There was one last trial I had to navigate prior to leaving USS Honolulu. That was my retirement ceremony. The invitations were sent and I had to make sure that my family flew in from New Hampshire.  I also had to make plans for shipping all my worldly goods back to the states.

But we had one more cruise. My relief was there and he got accustomed to the department quickly. I was so excited when we returned to port. I even got to be on the bridge when the ship returned to Pearl Harbor. This is near the entrance into the harbor.

Once inside the harbor, there are a few twists and turns and then the sub enters the submarine base.

This is a photograph of me topside after the ship was moored. I have a big smile because I know that I would not have to go to sea again.

My navy career ended in a ceremony at the submarine memorial in Pearl Harbor, Hawaii. Fortunately, it was a wonderful day and I got to address the crew one last time.  This is a photograph of me making the speech.

Among the many awards I received that day I think the greatest came from the Chief's quarters.  There was a shadow box, a brief case to take to my first civilian job, a small naval ship game so I could recreate the battles I fought in my career, and a set of orders turning me over to my wife!  This is a photograph of the shadow box that hangs on my wall today.  The flag was flown over the USS Arizona and the gold plates document my different tours of duty in my twenty-two plus years.  The medals, ribbons, and other insignia documented achievements. There was a small error on the ribbons in that they missed my "meritorious unit commendation" I received with USS Providence. I did not have the desire to fix the box since it was a gift from the CPO quarters, I did not want to change it. Perhaps I like the idea of a small mistake reminding me of the occasional mistakes I made in my career!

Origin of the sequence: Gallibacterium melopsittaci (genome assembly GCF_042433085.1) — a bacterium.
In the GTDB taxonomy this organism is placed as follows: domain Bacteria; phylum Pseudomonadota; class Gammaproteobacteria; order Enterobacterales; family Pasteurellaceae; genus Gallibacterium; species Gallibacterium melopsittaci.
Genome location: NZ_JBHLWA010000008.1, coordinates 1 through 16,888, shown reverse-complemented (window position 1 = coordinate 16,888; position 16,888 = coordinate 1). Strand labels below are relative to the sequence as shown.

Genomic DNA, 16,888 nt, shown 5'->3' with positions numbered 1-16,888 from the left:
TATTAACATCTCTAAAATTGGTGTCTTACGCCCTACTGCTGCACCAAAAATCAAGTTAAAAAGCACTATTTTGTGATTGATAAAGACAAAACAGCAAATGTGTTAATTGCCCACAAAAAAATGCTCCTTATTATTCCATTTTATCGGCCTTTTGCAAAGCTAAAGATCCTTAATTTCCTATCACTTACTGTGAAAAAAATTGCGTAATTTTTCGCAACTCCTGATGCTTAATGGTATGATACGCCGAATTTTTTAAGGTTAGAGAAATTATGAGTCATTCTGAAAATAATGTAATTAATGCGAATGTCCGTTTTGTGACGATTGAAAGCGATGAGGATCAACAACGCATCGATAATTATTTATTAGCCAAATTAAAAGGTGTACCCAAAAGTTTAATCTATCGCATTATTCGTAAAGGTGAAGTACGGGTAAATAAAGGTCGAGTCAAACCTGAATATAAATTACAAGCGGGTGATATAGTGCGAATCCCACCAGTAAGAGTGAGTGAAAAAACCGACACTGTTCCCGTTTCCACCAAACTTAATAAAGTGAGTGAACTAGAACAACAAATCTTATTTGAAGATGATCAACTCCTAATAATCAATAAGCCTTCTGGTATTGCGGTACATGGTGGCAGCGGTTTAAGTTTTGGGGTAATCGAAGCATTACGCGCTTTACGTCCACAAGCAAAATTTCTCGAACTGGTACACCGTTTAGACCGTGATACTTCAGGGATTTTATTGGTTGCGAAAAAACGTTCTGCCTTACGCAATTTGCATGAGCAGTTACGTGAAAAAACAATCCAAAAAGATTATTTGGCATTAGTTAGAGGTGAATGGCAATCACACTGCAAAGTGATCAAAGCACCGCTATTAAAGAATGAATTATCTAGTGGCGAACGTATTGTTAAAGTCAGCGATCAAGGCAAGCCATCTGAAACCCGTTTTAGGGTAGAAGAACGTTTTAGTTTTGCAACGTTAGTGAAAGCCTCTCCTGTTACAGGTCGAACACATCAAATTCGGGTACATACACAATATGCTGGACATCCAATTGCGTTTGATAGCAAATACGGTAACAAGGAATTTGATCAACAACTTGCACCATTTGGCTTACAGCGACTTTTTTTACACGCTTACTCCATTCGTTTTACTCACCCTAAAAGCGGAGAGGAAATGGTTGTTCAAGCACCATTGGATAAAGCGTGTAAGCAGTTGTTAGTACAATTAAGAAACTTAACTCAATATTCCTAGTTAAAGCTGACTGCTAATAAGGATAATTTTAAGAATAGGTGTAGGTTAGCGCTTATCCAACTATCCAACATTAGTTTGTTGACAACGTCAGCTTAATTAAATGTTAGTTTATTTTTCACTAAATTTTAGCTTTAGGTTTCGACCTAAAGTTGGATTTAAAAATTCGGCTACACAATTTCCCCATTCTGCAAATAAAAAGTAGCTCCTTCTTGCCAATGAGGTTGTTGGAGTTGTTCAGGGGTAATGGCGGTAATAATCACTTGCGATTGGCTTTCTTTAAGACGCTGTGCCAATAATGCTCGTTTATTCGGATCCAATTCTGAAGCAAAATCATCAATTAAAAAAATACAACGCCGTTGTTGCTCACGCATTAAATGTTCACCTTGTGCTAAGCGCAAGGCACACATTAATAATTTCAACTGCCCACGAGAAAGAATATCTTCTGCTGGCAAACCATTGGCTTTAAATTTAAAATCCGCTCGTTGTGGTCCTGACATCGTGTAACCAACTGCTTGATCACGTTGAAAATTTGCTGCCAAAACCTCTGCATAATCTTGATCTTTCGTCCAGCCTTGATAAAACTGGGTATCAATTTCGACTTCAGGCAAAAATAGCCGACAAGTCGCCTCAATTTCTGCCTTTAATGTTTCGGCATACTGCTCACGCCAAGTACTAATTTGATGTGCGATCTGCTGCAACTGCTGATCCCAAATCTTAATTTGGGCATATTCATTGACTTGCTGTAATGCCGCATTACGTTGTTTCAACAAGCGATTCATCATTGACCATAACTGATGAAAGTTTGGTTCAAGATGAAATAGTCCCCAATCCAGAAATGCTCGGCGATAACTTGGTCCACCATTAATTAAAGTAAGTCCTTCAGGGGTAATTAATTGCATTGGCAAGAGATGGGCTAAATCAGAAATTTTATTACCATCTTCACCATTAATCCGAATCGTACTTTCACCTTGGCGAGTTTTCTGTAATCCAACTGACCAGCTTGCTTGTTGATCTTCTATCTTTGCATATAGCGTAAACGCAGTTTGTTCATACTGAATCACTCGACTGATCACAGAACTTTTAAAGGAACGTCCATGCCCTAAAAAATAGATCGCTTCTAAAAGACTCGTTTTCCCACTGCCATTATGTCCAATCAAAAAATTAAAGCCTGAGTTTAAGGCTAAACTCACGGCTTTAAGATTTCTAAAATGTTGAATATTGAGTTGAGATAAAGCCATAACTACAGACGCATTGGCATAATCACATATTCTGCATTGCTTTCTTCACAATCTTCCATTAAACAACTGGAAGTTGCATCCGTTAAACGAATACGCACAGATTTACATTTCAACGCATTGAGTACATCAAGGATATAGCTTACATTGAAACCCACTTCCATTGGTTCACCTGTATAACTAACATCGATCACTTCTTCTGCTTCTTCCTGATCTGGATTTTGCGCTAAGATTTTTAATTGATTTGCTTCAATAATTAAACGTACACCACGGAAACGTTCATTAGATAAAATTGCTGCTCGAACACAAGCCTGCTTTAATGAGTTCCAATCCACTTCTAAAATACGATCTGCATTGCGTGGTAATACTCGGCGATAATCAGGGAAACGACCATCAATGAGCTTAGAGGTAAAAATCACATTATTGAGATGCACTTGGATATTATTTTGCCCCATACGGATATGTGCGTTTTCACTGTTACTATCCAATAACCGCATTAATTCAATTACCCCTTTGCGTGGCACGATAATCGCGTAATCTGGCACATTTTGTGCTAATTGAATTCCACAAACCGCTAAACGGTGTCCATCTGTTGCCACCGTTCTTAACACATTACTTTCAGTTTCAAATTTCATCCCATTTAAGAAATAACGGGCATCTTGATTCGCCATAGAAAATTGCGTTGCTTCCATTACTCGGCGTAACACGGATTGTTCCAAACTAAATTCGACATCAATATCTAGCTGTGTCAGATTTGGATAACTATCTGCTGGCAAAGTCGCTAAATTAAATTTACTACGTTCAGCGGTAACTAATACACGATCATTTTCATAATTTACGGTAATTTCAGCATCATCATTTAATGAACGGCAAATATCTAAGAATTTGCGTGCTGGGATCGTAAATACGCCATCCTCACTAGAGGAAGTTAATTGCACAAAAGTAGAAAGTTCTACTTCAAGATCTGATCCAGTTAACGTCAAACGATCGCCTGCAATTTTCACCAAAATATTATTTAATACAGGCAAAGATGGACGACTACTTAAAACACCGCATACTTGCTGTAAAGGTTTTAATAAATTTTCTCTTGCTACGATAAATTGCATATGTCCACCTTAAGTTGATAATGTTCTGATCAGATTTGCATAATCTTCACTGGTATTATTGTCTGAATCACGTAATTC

I also received my final Navy award at my retirement, a Naval Commendation Medal.

Lastly, my wife Polly and I were "piped ashore".  There would be no further navy adventures for me.

After almost twenty-three years, I can safely state that I was glad to retire.  In my speech, I mentioned that I was never going to miss the long days and nights and time away from home but I was going to miss the people I served with.  I think that is something I still feel today.  With only one or two exceptions, I never had better friends than the ones I served with in the Navy.